All her attendants wailed and cried with their dear mistress, for they
were woe for their noble master that they had lost. Foully had Hagen
avenged Brunhild's anger.

The sorrowful one said, "Go and wake Siegfried's men quickly; and tell
Siegmund also my dole, that he may help me to mourn for brave Siegfried."

Then a messenger ran in haste where Siegfried's heroes of the Nibelung
land lay, and took from them their joy with heavy tidings. They believed
it not, till they heard the wailing.

The messenger also came quickly where the king was. Siegmund slept not.
I ween his heart told him what had happened, and that he would see his
dear son never more.

"Arouse thee, Sir Siegmund! Kriemhild, my lady, hath sent me. For a
wrong hath been done her, that lieth heavier on her heart than any other
hath done. Thou shalt help her to mourn, for it is thy sorrow also."

Up rose Sir Siegmund then, and said, "What is fair Kriemhild's grief,
whereof thou tallest me?"

The messenger answered, weeping, "She mourneth with cause. Bold
Siegfried of the Netherland is slain."

But Siegmund said, "Jest not with these evil tidings of my son, and say
to none that he is slain; for never to my life's end could I mourn him

"If thou believest not what I tell thee, hearken thyself to Kriemhild,
how she maketh dole for Siegfried's death with all her maidens."

Then Siegmund feared and was sore affrighted. With an hundred of his men
he sprang out of his bed; they grasped their long swords and keen, with
their hands, and ran sorrowfully where they heard the sound of weeping.
They thought not on their vesture till they were there, for they had lost
their wits through grief. Mickle woe was buried in their hearts.

Then came Siegmund to Queen Kriemhild, and said, "Woe is me for our
journey hither! Who, among such good friends, hath murderously robbed me
of my child, and thee of thy husband?"

"If I knew that," answered the noble woman, "I were ever his foe with
heart and soul. Trust me, I would so contrive his hurt that all his
friends, by reason of me, would yet weep for sorrow."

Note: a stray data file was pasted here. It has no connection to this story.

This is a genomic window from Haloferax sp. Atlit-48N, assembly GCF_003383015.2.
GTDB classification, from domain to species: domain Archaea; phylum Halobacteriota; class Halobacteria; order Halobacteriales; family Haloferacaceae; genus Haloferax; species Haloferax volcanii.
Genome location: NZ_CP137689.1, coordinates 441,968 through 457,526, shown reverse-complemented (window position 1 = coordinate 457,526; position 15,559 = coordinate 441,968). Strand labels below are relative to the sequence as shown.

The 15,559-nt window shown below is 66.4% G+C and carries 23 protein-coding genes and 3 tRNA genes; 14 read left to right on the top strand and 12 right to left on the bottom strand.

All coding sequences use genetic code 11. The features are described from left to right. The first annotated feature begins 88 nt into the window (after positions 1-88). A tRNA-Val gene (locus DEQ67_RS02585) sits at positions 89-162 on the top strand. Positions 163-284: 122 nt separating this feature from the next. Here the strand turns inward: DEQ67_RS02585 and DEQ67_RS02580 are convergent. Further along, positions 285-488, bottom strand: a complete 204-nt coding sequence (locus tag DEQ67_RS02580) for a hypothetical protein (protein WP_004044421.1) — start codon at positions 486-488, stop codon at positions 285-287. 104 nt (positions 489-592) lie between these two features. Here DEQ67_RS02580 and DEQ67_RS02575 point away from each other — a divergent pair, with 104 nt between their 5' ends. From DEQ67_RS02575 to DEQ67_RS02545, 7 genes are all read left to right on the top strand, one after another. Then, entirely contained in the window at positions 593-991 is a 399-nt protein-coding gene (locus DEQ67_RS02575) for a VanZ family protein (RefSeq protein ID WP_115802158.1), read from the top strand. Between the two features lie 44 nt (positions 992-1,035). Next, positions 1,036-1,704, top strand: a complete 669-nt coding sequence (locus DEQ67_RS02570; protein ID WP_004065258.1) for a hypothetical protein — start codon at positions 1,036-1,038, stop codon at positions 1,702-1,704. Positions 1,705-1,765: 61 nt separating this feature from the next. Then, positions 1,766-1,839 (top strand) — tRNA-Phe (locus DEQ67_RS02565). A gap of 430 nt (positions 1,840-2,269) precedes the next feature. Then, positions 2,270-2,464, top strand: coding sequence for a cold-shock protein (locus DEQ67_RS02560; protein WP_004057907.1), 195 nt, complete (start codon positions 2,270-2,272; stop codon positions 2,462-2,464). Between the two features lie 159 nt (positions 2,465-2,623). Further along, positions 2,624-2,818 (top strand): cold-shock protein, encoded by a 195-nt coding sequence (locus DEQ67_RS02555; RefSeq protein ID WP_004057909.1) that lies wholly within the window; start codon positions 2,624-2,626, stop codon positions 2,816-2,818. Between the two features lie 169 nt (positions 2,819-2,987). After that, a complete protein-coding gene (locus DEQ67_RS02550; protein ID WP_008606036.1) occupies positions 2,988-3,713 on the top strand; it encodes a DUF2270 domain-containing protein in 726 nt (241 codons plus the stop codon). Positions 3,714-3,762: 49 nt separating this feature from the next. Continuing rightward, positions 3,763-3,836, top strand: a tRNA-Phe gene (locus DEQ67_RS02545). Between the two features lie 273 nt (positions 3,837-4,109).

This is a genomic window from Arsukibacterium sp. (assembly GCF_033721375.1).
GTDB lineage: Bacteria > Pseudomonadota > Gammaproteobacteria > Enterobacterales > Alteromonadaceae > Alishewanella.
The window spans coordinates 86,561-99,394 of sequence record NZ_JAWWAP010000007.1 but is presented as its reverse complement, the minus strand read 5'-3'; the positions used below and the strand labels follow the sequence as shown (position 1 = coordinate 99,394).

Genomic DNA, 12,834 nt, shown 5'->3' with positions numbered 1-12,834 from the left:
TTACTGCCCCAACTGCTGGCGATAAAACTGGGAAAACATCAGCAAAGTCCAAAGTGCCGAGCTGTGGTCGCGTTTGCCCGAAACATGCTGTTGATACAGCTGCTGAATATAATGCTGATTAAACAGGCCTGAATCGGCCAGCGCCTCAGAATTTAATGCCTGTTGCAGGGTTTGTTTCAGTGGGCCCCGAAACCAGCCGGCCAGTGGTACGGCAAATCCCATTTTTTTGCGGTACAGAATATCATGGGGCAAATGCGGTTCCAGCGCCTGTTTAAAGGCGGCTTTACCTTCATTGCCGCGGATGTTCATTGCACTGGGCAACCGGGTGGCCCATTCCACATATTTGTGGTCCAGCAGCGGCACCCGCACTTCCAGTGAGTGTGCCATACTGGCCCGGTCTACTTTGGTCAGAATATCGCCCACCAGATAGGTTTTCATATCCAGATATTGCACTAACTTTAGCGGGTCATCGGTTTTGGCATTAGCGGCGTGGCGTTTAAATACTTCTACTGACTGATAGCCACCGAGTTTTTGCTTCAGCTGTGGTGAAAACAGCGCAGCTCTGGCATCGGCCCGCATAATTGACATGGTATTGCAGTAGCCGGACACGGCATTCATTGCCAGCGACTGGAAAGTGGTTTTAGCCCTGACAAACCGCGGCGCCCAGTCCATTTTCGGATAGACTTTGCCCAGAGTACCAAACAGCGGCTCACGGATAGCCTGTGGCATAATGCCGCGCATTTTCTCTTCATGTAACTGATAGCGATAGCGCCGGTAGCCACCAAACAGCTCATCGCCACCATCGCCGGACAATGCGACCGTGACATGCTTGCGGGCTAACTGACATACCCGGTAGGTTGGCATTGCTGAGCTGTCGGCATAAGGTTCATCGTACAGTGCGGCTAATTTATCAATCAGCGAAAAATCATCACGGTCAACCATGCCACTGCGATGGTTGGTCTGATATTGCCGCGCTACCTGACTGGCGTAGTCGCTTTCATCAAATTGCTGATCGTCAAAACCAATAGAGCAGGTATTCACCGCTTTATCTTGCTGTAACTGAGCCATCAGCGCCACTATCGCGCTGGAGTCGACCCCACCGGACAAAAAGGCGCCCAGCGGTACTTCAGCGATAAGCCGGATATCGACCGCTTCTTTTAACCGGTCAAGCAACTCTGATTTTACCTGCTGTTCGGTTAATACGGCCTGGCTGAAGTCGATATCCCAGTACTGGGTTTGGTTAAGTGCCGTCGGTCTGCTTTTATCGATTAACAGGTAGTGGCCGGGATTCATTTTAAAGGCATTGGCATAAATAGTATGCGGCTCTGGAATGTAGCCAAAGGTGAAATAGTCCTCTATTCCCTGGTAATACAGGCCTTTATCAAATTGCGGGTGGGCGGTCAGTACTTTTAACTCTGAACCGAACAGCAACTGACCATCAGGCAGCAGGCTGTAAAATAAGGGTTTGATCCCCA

Siegmund took the prince in his arms; the grief of his friends was so
great that, with their loud wailing and their weeping, palace and hall
and the town of Worms rang again. None could comfort Siegfried's wife.
They took the clothes off his beautiful body, and washed his wounds and
laid him on a bier, and all his folk were heavy with great grief.

Then spake his knights of the Netherland, "Our hands are ready for
vengeance. He that hath done it is in this house."

Siegfried's men armed them in haste; the valiant knights assembled to the
number of eleven hundred. These had Siegmund, the mighty king, for his
following; and, as his honour bade him, he had gladly avenged the death
of his son. They knew not whom they should fall on, if it were not
Gunther and his men, with whom Siegfried had gone hunting.

But when Kriemhild saw them armed, she was greatly grieved. For all her
dole and her pain, she so feared the death of the Nibelungs at the hand
of her brother's men that she forbade their vengeance, and warned them in
love, as friend doth with dear friend.

The sorrowful queen said, "My lord, Siegmund, what wouldst thou do?
Surely thou knowest not how many bold knights Gunther has. If ye come to
grips with them, ye must certainly perish."

They stood eager for strife with their shields dressed, but the queen
begged and commanded them to forbear; that they would not, grieved her

She said, "My lord Siegmund, let be, till more fitting season, and I will
help thee to avenge my husband. Verily, I will show him that took him